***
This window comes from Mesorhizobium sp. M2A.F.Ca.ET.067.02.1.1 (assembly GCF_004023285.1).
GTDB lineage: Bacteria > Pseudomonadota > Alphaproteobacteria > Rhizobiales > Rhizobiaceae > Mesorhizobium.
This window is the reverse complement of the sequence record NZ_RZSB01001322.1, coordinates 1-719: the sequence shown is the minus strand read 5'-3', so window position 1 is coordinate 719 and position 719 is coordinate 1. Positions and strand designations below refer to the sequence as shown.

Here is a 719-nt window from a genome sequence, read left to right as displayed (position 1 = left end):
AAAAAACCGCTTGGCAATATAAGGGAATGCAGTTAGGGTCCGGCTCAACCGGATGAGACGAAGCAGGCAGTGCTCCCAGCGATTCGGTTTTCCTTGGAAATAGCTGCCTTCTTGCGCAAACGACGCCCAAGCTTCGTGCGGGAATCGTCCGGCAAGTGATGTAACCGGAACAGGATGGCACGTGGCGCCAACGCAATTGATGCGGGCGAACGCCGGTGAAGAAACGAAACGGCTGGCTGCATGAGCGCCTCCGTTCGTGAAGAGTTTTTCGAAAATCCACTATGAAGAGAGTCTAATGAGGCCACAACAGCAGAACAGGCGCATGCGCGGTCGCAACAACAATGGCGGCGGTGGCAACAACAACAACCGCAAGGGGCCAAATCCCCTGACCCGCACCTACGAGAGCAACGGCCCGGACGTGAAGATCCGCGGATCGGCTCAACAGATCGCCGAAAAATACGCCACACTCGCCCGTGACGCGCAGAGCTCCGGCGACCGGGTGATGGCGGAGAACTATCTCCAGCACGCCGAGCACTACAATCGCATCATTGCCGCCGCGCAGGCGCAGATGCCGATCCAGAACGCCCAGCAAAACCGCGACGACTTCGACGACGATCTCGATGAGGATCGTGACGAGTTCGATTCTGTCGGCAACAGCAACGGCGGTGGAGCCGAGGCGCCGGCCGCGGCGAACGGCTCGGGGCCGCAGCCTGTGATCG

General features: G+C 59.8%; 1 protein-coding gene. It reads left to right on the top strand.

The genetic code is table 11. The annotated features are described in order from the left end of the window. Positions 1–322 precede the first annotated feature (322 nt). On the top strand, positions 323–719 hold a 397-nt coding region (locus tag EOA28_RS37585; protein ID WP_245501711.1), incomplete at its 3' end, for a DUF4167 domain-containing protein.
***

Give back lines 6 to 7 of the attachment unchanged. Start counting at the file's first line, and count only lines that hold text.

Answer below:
General features: G+C 59.8%; 1 protein-coding gene. It reads left to right on the top strand.

The genetic code is table 11. The annotated features are described in order from the left end of the window. Positions 1–322 precede the first annotated feature (322 nt). On the top strand, positions 323–719 hold a 397-nt coding region (locus tag EOA28_RS37585; protein ID WP_245501711.1), incomplete at its 3' end, for a DUF4167 domain-containing protein.